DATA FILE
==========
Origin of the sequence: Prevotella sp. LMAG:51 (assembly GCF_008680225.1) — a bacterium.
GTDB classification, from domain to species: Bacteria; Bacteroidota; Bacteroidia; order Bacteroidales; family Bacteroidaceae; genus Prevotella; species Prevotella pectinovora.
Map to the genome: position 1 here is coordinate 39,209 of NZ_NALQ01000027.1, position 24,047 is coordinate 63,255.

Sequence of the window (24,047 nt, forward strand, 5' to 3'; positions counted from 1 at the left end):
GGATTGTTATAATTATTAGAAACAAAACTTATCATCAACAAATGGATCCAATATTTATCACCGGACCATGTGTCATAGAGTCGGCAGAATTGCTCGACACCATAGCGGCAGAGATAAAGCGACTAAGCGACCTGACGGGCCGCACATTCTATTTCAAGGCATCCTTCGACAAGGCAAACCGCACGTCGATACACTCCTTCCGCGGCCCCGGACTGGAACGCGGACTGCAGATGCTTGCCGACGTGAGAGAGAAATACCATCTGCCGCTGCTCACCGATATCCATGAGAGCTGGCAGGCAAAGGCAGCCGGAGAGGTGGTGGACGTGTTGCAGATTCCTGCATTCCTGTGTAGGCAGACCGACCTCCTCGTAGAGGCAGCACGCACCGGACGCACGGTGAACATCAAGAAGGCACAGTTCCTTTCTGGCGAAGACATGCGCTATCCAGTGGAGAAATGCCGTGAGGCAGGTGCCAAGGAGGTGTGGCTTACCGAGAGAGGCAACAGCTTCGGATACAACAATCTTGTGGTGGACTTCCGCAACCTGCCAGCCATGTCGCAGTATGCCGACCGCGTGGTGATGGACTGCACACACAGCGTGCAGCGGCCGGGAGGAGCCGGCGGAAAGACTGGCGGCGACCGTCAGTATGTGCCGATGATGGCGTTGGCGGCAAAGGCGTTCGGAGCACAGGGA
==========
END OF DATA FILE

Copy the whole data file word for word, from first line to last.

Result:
Origin of the sequence: Prevotella sp. LMAG:51 (assembly GCF_008680225.1) — a bacterium.
GTDB classification, from domain to species: Bacteria; Bacteroidota; Bacteroidia; order Bacteroidales; family Bacteroidaceae; genus Prevotella; species Prevotella pectinovora.
Map to the genome: position 1 here is coordinate 39,209 of NZ_NALQ01000027.1, position 24,047 is coordinate 63,255.

Sequence of the window (24,047 nt, forward strand, 5' to 3'; positions counted from 1 at the left end):
GGATTGTTATAATTATTAGAAACAAAACTTATCATCAACAAATGGATCCAATATTTATCACCGGACCATGTGTCATAGAGTCGGCAGAATTGCTCGACACCATAGCGGCAGAGATAAAGCGACTAAGCGACCTGACGGGCCGCACATTCTATTTCAAGGCATCCTTCGACAAGGCAAACCGCACGTCGATACACTCCTTCCGCGGCCCCGGACTGGAACGCGGACTGCAGATGCTTGCCGACGTGAGAGAGAAATACCATCTGCCGCTGCTCACCGATATCCATGAGAGCTGGCAGGCAAAGGCAGCCGGAGAGGTGGTGGACGTGTTGCAGATTCCTGCATTCCTGTGTAGGCAGACCGACCTCCTCGTAGAGGCAGCACGCACCGGACGCACGGTGAACATCAAGAAGGCACAGTTCCTTTCTGGCGAAGACATGCGCTATCCAGTGGAGAAATGCCGTGAGGCAGGTGCCAAGGAGGTGTGGCTTACCGAGAGAGGCAACAGCTTCGGATACAACAATCTTGTGGTGGACTTCCGCAACCTGCCAGCCATGTCGCAGTATGCCGACCGCGTGGTGATGGACTGCACACACAGCGTGCAGCGGCCGGGAGGAGCCGGCGGAAAGACTGGCGGCGACCGTCAGTATGTGCCGATGATGGCGTTGGCGGCAAAGGCGTTCGGAGCACAGGGA